The number of complaints from investors about advice received from financial planners, stockbrokers and fund managers has more than doubled in 2008, new figures reveal.
In the first four months of 2008 the Financial Industry Complaints Service has received 281 complaints, well over the 180 received over the same period in 2007.
And if complaints relating to the Westpoint collapse are removed, the contrast is even more stark: 269 in 2008 compared to just 66 over the equivalent period last year.
Stockbrokers experienced the biggest jump in complaints, up from 29 in the first four months of 2007 to 64 this year.
FICSc executive Amanda Maynard says the big increase in volatility experienced by financial markets over the first months of 2008 is the likely explanation for the complaint spike.
“When markets are volatile and falling, that causes consumers to look at what has happened and why they have sustained losses more than if the situation has been improving,” Maynard says.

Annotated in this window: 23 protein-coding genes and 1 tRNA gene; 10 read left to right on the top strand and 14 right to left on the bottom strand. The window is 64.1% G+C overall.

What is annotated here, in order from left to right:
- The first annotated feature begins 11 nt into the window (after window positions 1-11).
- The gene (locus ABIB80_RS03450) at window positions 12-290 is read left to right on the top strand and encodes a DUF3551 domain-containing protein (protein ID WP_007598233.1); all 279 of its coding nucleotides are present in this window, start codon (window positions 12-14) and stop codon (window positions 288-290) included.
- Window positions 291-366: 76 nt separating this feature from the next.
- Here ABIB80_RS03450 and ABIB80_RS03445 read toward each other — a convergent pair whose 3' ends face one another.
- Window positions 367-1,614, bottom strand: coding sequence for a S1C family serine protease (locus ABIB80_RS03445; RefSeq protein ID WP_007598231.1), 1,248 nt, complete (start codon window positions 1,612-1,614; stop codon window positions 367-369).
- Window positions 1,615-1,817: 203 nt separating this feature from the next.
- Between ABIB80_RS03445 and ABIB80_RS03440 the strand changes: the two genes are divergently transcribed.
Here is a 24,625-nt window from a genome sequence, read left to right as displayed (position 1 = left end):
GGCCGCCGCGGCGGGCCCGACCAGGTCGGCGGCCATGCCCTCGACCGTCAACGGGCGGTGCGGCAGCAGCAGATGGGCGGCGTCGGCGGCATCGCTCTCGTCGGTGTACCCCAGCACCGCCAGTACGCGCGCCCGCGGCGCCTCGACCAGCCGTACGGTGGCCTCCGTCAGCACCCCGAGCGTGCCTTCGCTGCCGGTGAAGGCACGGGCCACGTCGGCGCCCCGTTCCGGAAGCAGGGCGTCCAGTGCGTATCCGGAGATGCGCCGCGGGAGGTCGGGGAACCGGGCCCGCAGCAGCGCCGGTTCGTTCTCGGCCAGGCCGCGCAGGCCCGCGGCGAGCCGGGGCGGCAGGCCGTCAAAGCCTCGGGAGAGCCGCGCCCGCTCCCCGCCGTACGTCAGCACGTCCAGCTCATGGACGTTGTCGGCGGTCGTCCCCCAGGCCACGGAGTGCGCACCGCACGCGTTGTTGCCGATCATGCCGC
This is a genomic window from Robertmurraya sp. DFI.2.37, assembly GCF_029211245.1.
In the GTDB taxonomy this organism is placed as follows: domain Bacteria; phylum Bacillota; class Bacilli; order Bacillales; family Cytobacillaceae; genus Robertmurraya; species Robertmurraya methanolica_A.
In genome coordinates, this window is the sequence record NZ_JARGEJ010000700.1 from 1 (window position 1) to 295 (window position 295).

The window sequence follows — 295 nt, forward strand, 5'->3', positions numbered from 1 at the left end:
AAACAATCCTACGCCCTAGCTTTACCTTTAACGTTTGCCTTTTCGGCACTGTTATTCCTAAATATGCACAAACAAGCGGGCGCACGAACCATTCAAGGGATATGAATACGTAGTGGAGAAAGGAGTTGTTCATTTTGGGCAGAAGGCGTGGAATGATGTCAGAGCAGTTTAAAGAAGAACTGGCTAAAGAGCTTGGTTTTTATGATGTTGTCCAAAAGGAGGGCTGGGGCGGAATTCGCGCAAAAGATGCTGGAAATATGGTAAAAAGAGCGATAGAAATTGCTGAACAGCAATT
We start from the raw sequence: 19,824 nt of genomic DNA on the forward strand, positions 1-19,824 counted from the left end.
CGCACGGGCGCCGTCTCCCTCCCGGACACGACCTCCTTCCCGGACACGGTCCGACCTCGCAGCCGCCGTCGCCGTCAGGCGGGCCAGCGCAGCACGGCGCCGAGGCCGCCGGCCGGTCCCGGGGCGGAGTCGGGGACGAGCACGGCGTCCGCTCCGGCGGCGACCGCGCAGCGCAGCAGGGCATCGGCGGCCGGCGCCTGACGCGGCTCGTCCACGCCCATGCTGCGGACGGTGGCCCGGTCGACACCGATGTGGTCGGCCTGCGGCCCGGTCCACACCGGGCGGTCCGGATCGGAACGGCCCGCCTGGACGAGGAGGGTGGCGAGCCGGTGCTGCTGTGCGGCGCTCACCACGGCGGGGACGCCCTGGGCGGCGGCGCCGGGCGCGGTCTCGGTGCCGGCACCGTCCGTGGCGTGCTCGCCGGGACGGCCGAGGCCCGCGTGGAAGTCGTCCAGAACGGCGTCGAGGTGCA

“It tends to expose questions about whether people did get the right advice or receive adequate service – if an adviser is slow to sell something and prices go up people won’t generally complain, but if they come down it’s a different story.”
Despite the increase, however, Maynard says overall she believes the performance of the financial services sector and its responsiveness to consumer concerns has improved in recent years.
“In some ways given the increased amount of activity and the conditions it’s surprising the numbers aren’t up more, and in general we think advisers are managing client expectations and doing the advice job well,” she says.